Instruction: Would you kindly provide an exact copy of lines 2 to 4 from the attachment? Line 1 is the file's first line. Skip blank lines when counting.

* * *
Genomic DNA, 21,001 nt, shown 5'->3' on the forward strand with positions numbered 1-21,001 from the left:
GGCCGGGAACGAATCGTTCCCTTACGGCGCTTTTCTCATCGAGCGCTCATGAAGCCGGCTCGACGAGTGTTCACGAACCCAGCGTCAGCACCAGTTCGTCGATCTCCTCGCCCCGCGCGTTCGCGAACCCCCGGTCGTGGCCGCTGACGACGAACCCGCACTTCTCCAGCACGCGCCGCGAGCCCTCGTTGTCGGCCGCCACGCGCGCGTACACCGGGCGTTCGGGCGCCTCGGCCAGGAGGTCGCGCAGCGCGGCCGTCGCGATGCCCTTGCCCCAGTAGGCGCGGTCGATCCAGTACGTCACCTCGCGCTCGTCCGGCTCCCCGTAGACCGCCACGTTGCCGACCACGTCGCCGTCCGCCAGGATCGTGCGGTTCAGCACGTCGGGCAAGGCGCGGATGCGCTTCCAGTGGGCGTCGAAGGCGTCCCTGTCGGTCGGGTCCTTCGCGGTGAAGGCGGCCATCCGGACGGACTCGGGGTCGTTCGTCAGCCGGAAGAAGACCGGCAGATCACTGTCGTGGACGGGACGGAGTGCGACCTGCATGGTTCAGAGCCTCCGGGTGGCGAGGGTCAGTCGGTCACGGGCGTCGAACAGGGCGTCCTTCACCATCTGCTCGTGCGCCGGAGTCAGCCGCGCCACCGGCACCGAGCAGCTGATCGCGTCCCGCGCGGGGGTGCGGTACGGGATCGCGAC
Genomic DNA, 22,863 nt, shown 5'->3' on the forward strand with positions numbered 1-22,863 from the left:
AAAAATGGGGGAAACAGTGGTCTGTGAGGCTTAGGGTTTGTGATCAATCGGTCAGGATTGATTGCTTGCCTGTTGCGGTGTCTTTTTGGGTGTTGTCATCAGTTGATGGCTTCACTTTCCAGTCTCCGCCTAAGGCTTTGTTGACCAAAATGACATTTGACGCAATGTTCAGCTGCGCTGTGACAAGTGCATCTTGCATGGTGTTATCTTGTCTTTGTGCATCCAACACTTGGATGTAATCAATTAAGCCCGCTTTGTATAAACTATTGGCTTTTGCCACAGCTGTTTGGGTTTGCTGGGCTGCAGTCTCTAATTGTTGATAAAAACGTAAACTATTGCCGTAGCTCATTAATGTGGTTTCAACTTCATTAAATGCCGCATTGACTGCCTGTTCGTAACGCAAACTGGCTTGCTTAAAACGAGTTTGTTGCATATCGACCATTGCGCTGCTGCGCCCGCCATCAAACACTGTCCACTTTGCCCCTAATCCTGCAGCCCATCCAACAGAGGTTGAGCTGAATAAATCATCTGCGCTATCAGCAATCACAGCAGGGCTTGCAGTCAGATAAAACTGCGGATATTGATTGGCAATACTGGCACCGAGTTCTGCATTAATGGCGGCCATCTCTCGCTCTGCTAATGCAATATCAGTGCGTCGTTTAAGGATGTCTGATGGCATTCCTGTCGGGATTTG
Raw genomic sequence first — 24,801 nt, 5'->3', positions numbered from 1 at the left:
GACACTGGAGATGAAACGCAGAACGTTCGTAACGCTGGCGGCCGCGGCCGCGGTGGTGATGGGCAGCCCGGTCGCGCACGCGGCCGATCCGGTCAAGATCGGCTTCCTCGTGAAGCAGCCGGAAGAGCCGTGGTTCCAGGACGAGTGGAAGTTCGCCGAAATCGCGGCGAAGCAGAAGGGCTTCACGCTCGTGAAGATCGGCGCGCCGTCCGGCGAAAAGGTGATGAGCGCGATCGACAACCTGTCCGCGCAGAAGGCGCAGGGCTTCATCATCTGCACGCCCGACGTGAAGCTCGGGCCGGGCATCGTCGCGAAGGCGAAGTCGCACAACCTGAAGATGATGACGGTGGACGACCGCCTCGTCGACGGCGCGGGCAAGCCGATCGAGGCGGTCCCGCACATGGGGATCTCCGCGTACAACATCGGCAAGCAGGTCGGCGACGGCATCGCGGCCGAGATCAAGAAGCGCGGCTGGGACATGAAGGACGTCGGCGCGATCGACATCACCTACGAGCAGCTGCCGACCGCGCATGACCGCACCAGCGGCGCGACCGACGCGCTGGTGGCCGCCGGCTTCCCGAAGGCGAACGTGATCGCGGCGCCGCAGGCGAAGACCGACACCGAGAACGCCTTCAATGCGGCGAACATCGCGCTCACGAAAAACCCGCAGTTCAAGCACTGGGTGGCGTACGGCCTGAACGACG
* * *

GGCCGGGAACGAATCGTTCCCTTACGGCGCTTTTCTCATCGAGCGCTCATGAAGCCGGCTCGACGAGTGTTCACGAACCCAGCGTCAGCACCAGTTCGTCGATCTCCTCGCCCCGCGCGTTCGCGAACCCCCGGTCGTGGCCGCTGACGACGAACCCGCACTTCTCCAGCACGCGCCGCGAGCCCTCGTTGTCGGCCGCCACGCGCGCGTACACCGGGCGTTCGGGCGCCTCGGCCAGGAGGTCGCGCAGCGCGGCCGTCGCGATGCCCTTGCCCCAGTAGGCGCGGTCGATCCAGTACGTCACCTCGCGCTCGTCCGGCTCCCCGTAGACCGCCACGTTGCCGACCACGTCGCCGTCCGCCAGGATCGTGCGGTTCAGCACGTCGGGCAAGGCGCGGATGCGCTTCCAGTGGGCGTCGAAGGCGTCCCTGTCGGTCGGGTCCTTCGCGGTGAAGGCGGCCATCCGGACGGACTCGGGGTCGTTCGTCAGCCGGAAGAAGACCGGCAGATCACTGTCGTGGACGGGACGGAGTGCGACCTGCATGGTTCAGAGCCTCCGGGTGGCGAGGGTCAGTCGGTCACGGGCGTCGAACAGGGCGTCCTTCACCATCTGCTCGTGCGCCGGAGTCAGCCGCGCCACCGGCACCGAGCAGCTGATCGCGTCCCGCGCGGGGGTGCGGTACGGGATCGCGAC
Genomic DNA, 22,863 nt, shown 5'->3' on the forward strand with positions numbered 1-22,863 from the left:
AAAAATGGGGGAAACAGTGGTCTGTGAGGCTTAGGGTTTGTGATCAATCGGTCAGGATTGATTGCTTGCCTGTTGCGGTGTCTTTTTGGGTGTTGTCATCAGTTGATGGCTTCACTTTCCAGTCTCCGCCTAAGGCTTTGTTGACCAAAATGACATTTGACGCAATGTTCAGCTGCGCTGTGACAAGTGCATCTTGCATGGTGTTATCTTGTCTTTGTGCATCCAACACTTGGATGTAATCAATTAAGCCCGCTTTGTATAAACTATTGGCTTTTGCCACAGCTGTTTGGGTTTGCTGGGCTGCAGTCTCTAATTGTTGATAAAAACGTAAACTATTGCCGTAGCTCATTAATGTGGTTTCAACTTCATTAAATGCCGCATTGACTGCCTGTTCGTAACGCAAACTGGCTTGCTTAAAACGAGTTTGTTGCATATCGACCATTGCGCTGCTGCGCCCGCCATCAAACACTGTCCACTTTGCCCCTAATCCTGCAGCCCATCCAACAGAGGTTGAGCTGAATAAATCATCTGCGCTATCAGCAATCACAGCAGGGCTTGCAGTCAGATAAAACTGCGGATATTGATTGGCAATACTGGCACCGAGTTCTGCATTAATGGCGGCCATCTCTCGCTCTGCTAATGCAATATCAGTGCGTCGTTTAAGGATGTCTGATGGCATTCCTGTCGGGATTTG